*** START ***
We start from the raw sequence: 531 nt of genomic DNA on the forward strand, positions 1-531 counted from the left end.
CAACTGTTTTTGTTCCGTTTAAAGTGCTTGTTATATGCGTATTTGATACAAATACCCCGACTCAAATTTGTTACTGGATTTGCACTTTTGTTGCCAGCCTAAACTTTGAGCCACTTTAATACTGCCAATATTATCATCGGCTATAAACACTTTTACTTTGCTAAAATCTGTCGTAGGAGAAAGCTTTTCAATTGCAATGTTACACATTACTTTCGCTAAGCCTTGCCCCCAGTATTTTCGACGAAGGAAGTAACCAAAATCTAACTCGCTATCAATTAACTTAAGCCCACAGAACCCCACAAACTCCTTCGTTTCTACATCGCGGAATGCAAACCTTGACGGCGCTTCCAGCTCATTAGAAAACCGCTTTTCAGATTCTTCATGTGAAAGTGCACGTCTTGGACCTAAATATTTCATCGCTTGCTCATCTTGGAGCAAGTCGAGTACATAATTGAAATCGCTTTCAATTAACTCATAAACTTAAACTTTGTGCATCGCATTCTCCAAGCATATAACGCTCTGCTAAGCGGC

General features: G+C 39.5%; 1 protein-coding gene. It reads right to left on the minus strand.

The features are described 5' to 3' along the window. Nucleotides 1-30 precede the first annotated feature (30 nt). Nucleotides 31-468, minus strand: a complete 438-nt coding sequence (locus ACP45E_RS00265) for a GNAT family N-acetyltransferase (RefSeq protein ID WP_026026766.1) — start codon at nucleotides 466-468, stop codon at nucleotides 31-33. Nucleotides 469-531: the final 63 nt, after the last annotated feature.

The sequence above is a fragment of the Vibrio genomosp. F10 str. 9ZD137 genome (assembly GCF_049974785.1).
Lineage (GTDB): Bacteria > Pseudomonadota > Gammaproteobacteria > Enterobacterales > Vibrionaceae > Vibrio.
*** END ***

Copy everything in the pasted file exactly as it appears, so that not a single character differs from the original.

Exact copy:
We start from the raw sequence: 531 nt of genomic DNA on the forward strand, positions 1-531 counted from the left end.
CAACTGTTTTTGTTCCGTTTAAAGTGCTTGTTATATGCGTATTTGATACAAATACCCCGACTCAAATTTGTTACTGGATTTGCACTTTTGTTGCCAGCCTAAACTTTGAGCCACTTTAATACTGCCAATATTATCATCGGCTATAAACACTTTTACTTTGCTAAAATCTGTCGTAGGAGAAAGCTTTTCAATTGCAATGTTACACATTACTTTCGCTAAGCCTTGCCCCCAGTATTTTCGACGAAGGAAGTAACCAAAATCTAACTCGCTATCAATTAACTTAAGCCCACAGAACCCCACAAACTCCTTCGTTTCTACATCGCGGAATGCAAACCTTGACGGCGCTTCCAGCTCATTAGAAAACCGCTTTTCAGATTCTTCATGTGAAAGTGCACGTCTTGGACCTAAATATTTCATCGCTTGCTCATCTTGGAGCAAGTCGAGTACATAATTGAAATCGCTTTCAATTAACTCATAAACTTAAACTTTGTGCATCGCATTCTCCAAGCATATAACGCTCTGCTAAGCGGC

General features: G+C 39.5%; 1 protein-coding gene. It reads right to left on the minus strand.

The features are described 5' to 3' along the window. Nucleotides 1-30 precede the first annotated feature (30 nt). Nucleotides 31-468, minus strand: a complete 438-nt coding sequence (locus ACP45E_RS00265) for a GNAT family N-acetyltransferase (RefSeq protein ID WP_026026766.1) — start codon at nucleotides 466-468, stop codon at nucleotides 31-33. Nucleotides 469-531: the final 63 nt, after the last annotated feature.

The sequence above is a fragment of the Vibrio genomosp. F10 str. 9ZD137 genome (assembly GCF_049974785.1).
Lineage (GTDB): Bacteria > Pseudomonadota > Gammaproteobacteria > Enterobacterales > Vibrionaceae > Vibrio.